Fran Tarkenton: Treat teachers like quarterbacks
Fran Tarkenton made his name as a scrambler and a gambler in a Vikings jersey. The quarterback winged risky passes into traffic and ran like his life was in danger -- which, at only 6 foot, 190 pounds, it probably was.
But because Tarkenton's risk-taking paid off, he got paid, to the tune of something like $300,000 when he played for the Vikings in the mid-1970s.
Now, Tarkenton's arguing that American schoolteachers deserve that same risk-reward system, writing in a Wall Street Journal Op-Ed that everyone would benefit if teachers were treated like football players.
"Teachers' salaries," Tarkenton writes, "have no relation to whether teachers are actually good at their job -- excellence isn't rewarded, and neither is extra effort."
It's worth pointing out that Tarkenton hasn't been sitting around chatting about football in the 30 years since he retired from the game. The Hall of Famer has serious experience in the private sector, having started nearly 20 successful businesses in the last three decades, and once sitting on the board of directors at Coca Cola.
But, never shy to use his better-known career to his advantage, Tarkenton instead leans on his football experience in arguing for merit pay at public schools. Tarkenton begins with a clever conceit in his Wall Street Journal Op-Ed, which is titled, "What if the NFL played by Teachers' Rules?"
Imagine, Tarkenton writes, that NFL players were paid based not on success but on tenure, with each year adding a bit more salary, and, perhaps most pointedly, a lot more job security.
"[I]f a player makes it through his third season," Tarkenton writes, "he can never be cut from the roster until he chooses to retire, except in the most extreme cases of misconduct.
Under these conditions, he argues, the league product would suffer from bloat and stagnation, but the players' league would refuse to give an inch on its terms. The metaphor, of course, is that this is how America's public schools are currently run, and that they're suffering because of it.
Beyond compensation issues, the muscle of teachers' unions is often employed to keep failing teachers on staff, Tarkenton writes:
After a teacher earns tenure, which is often essentially automatic, firing him or her becomes almost impossible, no matter how bad the performance might be. And if you criticize the system, you're demonized for hating teachers and not believing in our nation's children.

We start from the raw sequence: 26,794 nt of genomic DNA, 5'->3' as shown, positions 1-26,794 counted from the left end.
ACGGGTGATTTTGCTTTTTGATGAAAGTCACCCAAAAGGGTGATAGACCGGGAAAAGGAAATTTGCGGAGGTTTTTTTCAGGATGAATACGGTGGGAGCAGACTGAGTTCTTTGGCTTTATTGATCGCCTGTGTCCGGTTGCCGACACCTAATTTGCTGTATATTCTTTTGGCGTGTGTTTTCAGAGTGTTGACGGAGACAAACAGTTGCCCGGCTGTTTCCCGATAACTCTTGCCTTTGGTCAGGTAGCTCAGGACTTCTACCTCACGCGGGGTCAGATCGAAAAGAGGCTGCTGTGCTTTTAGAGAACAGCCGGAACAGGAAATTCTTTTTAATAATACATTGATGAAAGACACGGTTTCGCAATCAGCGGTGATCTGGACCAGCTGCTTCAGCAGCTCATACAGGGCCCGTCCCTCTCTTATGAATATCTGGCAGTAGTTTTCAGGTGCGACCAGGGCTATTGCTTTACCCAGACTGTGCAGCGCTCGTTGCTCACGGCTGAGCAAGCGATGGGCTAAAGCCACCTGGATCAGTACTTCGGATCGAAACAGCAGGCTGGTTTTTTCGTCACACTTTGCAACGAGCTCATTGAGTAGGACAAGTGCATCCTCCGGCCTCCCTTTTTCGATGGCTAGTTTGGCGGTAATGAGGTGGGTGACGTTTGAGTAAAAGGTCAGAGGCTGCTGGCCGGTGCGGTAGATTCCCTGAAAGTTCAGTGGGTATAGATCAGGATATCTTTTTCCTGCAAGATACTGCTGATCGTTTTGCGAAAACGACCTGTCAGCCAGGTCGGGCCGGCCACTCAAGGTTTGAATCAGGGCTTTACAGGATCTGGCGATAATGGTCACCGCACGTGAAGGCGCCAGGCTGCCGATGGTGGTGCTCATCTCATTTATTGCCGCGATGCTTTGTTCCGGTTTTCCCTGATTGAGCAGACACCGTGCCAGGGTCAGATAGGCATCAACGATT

Tarkenton also takes a pretty hearty swing at Barack Obama, whose education plan includes billions of dollars for "public school modernization," which to Tarkenton sounds like throwing more money at a deeply flawed system.
In his piece, Tarkenton conveniently leaves out the existence of the NFL Players Association, the players union, which has gotten progressively stronger since the late 60's. The NFLPA is the organ that allowed Tarkenton to switch teams on a whim -- as when he left the Vikings for the New York Giants, only to return to the Vikings -- and negotiate his salary and benefits.
Before players' unions flexed their muscles in the major sports, players were grossly underpaid and thrown out like old shoes. That same NFLPA now guaranteess a minimum salary, which these days is about as much as Tarkenton was paid at the height of his career. The players union is also arguing with the owners for increased health benefits and pensions for retired players, like Tarkenton.
As any old-timer Vikings fan remembers, Fran threw lots of touchdowns in his day -- but he also threw lots of interceptions. He clearly did lots of legwork and a bit of improvisation on this Op-Ed piece, and the ball is now in the air. It's unclear if this one's a score, or if he's given the ball away -- but, like the old days, it's always interesting to watch him try.
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